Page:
Farmer’s development is ‘monstrous eyesore’

Owner: Peter Denton.
Owner: Peter Denton.
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CHANGES are being proposed to an unauthorised development branded a ‘monstrous eyesore’ by neighbours under plans submitted to the Peak District national park authority.

Peter Denton, a farmer and butcher living at Fernhill Cottage, Ronksley Lane, Hollow Meadows, on the outskirts of Sheffield, excavated part of a steep hillside around his home without planning permission four years ago.

He felled trees and created an access road and garage.

Now Mr Denton, who is disabled having lost both legs in accidents, is making a planning application to the national park authority to rebuild the garage and store and to create a parking area level with the house for improved disabled access.

He has started to fill in some of the excavations but wants to keep some of the retaining walls he has built to ‘stablise the hillside’.

A deadline for public comments about the application is February 1 and the park will then consider the plans for approval in the following two weeks.

But the plans are opposed by surrounding residents who want Mr Denton to restore the hillside to its original state.

Jeanne Goulding, who lives nearby, said: “It had only a very small garden which was to the front of the cottage. The cottage, hidden behind tall trees, had no vehicular access or parking.

“The main objections to this planning application would be it would damage the landscape and valued characteristics of the Peak Park, harm wildlife in nearby woods and gardens, and increase business activity.

“The proposed development would disturb the peace and tranquillity of what is a quiet country lane.”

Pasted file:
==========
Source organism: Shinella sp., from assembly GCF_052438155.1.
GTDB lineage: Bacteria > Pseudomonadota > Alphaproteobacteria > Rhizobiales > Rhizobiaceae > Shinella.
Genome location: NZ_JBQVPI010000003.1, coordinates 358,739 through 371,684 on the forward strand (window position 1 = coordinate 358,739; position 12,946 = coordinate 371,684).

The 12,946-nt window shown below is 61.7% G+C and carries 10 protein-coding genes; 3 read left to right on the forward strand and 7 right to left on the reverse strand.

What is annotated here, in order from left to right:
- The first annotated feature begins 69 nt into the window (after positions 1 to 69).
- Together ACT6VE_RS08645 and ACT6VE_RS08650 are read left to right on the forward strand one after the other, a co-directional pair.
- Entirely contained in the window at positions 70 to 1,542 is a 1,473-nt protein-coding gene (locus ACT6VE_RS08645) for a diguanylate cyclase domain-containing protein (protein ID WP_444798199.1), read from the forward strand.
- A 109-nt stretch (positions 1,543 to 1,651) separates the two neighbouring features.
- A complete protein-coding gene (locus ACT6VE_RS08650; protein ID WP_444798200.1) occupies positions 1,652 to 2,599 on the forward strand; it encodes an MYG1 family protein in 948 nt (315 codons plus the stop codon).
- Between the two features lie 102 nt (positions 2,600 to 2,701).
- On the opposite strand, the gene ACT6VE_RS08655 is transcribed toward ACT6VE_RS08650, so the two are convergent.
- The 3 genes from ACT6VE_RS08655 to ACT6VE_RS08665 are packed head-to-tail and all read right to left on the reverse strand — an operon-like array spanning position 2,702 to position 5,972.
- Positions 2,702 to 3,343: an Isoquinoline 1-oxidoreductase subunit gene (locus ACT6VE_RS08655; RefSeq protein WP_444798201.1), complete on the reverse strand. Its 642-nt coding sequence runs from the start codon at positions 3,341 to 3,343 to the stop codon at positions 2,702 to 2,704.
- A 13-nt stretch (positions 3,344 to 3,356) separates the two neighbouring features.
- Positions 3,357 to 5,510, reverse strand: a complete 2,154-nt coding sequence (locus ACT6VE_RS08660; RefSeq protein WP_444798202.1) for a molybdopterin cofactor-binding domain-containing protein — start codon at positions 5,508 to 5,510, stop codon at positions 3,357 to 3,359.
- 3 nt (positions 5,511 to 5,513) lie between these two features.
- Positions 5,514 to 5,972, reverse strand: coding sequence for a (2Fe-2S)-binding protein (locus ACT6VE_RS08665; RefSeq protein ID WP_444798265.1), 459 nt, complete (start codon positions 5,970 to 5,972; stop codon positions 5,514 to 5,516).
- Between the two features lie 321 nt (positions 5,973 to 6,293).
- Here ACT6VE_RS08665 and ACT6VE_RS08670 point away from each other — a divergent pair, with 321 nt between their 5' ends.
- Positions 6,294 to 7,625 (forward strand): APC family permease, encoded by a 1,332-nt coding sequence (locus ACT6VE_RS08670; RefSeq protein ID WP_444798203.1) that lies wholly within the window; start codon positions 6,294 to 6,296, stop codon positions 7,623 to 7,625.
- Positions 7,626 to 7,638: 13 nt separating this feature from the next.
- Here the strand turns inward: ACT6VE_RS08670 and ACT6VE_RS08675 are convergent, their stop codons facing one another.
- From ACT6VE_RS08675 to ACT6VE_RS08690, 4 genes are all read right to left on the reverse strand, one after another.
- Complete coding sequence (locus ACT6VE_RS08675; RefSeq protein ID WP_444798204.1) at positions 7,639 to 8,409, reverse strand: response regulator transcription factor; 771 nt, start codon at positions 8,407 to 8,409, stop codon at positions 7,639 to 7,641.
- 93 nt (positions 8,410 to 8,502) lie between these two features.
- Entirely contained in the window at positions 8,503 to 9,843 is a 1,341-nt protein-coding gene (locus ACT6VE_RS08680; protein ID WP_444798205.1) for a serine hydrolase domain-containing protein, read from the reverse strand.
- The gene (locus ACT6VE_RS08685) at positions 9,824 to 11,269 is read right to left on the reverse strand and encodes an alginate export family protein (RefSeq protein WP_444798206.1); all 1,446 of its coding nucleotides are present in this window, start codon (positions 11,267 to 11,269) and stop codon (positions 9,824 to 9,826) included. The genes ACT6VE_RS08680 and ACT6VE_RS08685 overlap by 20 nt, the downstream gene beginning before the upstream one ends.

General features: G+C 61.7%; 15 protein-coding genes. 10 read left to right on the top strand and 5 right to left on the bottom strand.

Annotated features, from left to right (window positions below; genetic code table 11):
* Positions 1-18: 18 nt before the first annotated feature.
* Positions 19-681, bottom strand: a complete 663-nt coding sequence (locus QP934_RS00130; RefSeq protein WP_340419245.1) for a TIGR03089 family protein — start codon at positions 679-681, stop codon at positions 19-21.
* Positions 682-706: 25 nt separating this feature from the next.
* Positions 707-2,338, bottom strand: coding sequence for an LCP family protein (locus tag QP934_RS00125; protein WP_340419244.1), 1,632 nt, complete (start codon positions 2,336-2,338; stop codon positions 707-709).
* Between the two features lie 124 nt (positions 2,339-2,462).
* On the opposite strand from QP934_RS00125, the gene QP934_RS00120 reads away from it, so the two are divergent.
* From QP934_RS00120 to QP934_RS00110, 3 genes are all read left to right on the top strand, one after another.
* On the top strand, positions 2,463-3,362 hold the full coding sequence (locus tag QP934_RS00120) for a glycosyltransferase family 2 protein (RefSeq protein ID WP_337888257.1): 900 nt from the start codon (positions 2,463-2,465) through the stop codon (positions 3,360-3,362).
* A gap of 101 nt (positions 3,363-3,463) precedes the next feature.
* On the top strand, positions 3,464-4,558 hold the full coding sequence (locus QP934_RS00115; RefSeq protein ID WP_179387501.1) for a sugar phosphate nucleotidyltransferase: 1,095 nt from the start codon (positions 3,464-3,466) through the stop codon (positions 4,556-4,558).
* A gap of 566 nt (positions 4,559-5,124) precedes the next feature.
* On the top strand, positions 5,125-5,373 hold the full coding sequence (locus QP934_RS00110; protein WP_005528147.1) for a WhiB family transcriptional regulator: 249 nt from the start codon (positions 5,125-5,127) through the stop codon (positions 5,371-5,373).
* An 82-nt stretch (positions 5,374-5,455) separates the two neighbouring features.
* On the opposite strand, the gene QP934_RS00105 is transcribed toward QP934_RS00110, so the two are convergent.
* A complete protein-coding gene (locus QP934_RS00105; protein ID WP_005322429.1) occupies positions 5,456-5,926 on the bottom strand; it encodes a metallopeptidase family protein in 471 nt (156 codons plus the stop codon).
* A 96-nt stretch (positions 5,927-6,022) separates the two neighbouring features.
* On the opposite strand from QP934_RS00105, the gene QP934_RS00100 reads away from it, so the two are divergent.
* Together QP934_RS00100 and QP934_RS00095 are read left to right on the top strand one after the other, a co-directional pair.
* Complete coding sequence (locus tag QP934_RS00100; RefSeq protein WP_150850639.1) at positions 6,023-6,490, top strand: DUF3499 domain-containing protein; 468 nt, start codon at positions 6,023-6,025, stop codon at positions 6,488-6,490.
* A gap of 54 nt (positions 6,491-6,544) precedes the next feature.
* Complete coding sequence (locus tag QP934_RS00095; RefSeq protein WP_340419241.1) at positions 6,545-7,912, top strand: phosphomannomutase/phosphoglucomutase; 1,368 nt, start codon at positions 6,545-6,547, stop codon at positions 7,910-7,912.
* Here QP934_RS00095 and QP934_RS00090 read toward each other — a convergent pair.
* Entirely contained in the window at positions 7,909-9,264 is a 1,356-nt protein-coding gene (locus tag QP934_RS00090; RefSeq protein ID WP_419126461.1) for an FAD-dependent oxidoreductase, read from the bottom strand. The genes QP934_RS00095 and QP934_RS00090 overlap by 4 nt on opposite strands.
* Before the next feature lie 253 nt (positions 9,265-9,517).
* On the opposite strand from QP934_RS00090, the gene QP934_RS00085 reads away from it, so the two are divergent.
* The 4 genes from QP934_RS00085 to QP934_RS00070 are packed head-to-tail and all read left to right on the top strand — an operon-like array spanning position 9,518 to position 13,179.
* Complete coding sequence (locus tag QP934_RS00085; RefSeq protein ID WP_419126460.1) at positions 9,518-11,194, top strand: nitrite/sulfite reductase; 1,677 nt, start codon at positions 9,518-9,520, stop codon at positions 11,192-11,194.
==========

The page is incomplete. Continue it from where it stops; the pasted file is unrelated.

Another resident, Jeremy Archdale, also objected. He said: “My wife and I have just moved from Moscar Lodge to Norfolk Lodge so are now direct neighbours of the applicants.

“We have what must be the most monstrous eyesore ever achieved in the Peak Park. I am now living at the top of a cliff face already destabilised by the applicant.”

Mr Denton, who received an enforcement notice from the Peak District National Park Authority ordering him to restore the land, is applying for ‘erection of a garage and store, and change of use of woodland to residential use to create access and a parking area’.

His application states there are ‘no immediate neighbours on whom the development could have an impact’ and proposes better screening of the car parking area, partial burying of retaining walls to reduce their visual impact and restoration of some of the hillside.

Mr Denton said: “I carried out the excavations of the hillside because it had become unstable after the floods in 2007 and was putting my house at risk. I also need disabled access.”

His application replaces one which was withdrawn in 2008.